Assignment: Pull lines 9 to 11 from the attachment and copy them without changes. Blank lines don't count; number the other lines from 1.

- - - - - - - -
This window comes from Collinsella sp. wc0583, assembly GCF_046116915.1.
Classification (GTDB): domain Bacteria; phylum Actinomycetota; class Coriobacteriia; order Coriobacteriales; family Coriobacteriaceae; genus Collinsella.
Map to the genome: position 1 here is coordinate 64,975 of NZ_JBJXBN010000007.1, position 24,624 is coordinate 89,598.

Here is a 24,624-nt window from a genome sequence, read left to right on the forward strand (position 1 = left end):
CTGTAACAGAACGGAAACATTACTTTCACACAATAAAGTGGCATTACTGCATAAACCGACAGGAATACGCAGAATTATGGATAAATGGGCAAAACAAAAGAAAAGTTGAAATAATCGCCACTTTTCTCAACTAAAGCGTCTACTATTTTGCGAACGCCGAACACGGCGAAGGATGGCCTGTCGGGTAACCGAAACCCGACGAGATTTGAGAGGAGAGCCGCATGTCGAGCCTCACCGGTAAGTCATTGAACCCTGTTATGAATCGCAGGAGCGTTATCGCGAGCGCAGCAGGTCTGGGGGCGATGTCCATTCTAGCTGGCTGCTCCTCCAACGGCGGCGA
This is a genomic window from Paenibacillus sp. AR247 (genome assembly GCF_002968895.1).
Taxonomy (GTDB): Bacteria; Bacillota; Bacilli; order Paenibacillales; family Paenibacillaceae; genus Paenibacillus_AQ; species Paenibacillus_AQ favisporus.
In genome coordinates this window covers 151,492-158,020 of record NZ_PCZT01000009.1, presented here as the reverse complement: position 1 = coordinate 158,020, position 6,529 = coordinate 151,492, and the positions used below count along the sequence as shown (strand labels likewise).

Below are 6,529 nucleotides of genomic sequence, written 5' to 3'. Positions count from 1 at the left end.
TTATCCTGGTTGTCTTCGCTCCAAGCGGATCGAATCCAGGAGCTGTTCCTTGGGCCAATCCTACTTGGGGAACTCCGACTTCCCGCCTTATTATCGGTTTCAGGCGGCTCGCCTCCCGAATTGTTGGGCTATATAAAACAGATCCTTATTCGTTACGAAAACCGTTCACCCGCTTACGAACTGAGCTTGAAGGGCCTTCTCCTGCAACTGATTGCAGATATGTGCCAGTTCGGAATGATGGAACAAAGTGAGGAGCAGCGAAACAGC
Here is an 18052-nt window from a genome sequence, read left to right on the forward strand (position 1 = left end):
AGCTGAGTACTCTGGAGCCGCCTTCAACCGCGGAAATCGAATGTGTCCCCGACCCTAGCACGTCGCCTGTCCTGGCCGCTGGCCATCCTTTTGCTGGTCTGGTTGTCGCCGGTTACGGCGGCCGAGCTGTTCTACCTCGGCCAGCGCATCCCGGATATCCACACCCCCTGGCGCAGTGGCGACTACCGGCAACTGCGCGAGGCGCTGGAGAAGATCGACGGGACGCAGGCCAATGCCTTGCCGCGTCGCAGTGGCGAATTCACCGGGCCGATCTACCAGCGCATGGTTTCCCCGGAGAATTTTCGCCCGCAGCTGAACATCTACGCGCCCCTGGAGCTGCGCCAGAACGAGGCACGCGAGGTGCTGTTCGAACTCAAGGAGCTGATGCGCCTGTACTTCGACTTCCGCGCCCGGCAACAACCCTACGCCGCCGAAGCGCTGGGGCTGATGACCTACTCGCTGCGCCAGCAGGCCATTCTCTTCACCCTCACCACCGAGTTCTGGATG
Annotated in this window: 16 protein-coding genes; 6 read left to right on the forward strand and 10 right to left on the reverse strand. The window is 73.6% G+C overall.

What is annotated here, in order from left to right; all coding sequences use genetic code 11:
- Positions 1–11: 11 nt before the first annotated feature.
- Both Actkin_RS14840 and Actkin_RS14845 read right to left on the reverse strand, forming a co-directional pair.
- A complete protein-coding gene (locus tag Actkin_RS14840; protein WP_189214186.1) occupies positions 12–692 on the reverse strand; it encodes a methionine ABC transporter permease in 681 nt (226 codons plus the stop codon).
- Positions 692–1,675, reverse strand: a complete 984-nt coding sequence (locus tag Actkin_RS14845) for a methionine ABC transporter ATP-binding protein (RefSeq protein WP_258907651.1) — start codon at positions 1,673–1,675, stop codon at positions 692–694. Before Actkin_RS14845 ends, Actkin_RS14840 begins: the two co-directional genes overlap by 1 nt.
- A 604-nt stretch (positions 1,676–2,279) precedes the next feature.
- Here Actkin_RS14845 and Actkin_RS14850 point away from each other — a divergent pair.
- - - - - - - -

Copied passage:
Below are 6,529 nucleotides of genomic sequence, written 5' to 3'. Positions count from 1 at the left end.
TTATCCTGGTTGTCTTCGCTCCAAGCGGATCGAATCCAGGAGCTGTTCCTTGGGCCAATCCTACTTGGGGAACTCCGACTTCCCGCCTTATTATCGGTTTCAGGCGGCTCGCCTCCCGAATTGTTGGGCTATATAAAACAGATCCTTATTCGTTACGAAAACCGTTCACCCGCTTACGAACTGAGCTTGAAGGGCCTTCTCCTGCAACTGATTGCAGATATGTGCCAGTTCGGAATGATGGAACAAAGTGAGGAGCAGCGAAACAGC
Here is an 18052-nt window from a genome sequence, read left to right on the forward strand (position 1 = left end):